Given the choice of how to spend a day in Dublin, you might think of a tour following in James Joyce’s footsteps, or perhaps visiting the Guinness Storehouse, or maybe even popping in to see the Book of Kells. But for me, the place to be on 7 December was at the SCI:COM conference 2016. And with a head still buzzing with new ideas days later, I know that was the right decision.
Although the overarching theme of the conference this year was “Let’s not go there: tackling tricky issues in science communication,” the talks during the one-day conference covered a variety of topics including issues of trust, engaging with hard-to-reach audiences, and performing meaningful evaluation of outreach and communication activities.
Participants ranged from students to experienced practitioners, from academics to hands-on communicators, and this lively mix resulted in very fruitful discussions.
During one of the sessions, a participant asked “Who should be doing science communication?” And the answer it seems might be “Everyone.”
As the keynote speaker, Deborah Blum pointed out that science journalists play a crucial role in getting the science news out, but in light of the decreasing number of science journalists there is a clear need for scientists to be active in science communication.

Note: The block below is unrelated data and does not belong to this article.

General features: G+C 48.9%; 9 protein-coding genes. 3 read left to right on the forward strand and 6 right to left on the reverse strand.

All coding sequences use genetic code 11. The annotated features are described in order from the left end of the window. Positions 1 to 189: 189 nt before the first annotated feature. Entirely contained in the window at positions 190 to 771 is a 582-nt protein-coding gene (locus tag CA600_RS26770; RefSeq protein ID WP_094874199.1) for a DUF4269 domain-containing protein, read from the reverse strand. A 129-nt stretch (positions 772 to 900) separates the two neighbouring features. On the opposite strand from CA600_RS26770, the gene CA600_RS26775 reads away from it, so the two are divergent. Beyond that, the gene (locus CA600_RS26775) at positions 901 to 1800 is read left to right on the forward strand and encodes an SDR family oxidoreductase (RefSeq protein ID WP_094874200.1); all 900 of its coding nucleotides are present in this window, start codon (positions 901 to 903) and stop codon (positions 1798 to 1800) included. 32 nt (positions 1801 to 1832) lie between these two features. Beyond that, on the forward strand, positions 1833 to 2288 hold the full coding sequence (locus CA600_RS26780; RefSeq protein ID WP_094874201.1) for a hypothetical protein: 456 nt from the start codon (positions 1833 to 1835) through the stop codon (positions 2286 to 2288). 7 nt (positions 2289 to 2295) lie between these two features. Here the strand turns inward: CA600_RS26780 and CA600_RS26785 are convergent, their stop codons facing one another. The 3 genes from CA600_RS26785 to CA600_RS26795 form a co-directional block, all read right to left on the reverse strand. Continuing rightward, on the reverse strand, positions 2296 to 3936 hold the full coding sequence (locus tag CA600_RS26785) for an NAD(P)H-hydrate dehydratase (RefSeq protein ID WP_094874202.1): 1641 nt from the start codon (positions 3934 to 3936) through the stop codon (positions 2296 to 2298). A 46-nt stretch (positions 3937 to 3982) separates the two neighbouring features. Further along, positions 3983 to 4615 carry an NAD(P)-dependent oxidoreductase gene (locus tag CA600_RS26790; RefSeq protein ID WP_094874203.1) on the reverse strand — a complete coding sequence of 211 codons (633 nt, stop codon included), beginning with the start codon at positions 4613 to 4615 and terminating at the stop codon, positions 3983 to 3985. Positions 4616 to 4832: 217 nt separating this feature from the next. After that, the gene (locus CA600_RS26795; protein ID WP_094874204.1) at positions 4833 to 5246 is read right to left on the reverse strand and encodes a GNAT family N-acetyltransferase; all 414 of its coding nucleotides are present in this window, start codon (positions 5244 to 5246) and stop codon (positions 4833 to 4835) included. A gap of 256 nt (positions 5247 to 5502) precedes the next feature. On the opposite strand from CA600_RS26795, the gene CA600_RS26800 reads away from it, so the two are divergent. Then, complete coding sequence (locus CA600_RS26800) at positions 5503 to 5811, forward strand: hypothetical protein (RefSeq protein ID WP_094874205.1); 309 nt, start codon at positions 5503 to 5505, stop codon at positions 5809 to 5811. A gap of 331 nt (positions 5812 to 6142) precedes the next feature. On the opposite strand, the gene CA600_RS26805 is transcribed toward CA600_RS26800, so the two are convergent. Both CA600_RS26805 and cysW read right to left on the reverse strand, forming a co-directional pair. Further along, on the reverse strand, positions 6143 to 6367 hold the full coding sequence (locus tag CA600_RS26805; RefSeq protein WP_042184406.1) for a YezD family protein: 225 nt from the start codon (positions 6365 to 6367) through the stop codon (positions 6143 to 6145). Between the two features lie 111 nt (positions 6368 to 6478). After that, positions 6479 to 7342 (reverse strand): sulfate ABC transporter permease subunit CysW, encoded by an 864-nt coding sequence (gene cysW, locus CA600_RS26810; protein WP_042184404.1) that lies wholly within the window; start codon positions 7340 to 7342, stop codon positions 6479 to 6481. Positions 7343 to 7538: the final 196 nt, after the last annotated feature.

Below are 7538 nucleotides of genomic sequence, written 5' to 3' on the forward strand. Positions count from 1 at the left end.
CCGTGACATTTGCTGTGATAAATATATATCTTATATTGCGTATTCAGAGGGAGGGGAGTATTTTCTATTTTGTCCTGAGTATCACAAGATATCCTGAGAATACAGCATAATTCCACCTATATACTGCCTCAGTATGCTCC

But simply having good intentions and doing your best is not sufficient – strategy, transparency, engagement and evaluation are key ingredients for effective communication and, in a time-poor world, we sell ourselves short by dropping any one of these. This was clearly demonstrated in many of the presentations, either by results from studies or examples of good practice for organising engagement activities.
Encouragingly, when surveyed, many people say that they do want to understand science issues, and much of science communication is geared to addressing that need.
But people also want scientists to listen more to them. A recommendation from one participant nicely summed up the variety of ideas that were put forward to address that need: make the public part of the scientific process. Whether it be via citizen science projects, by involving people in designing medical trials, or by running focus groups to help develop an exhibition or a magazine series. These opportunities for dialogue build trust, which in turn facilitates effective and fruitful science communication.
Coincidentally, many of the issues explored in SCI:COM 2016 are also considered in a recent report (published on 13 December) from the National Academies of Sciences, Engineering, and Medicine called “Communicating Science Effectively: A Research Agenda.” As was clear from the conference and from this report, we can now turn to a solid body of evidence to inform our decisions about the most effective way to communicate with different audiences and under different circumstances. And that can only be of benefit to all concerned.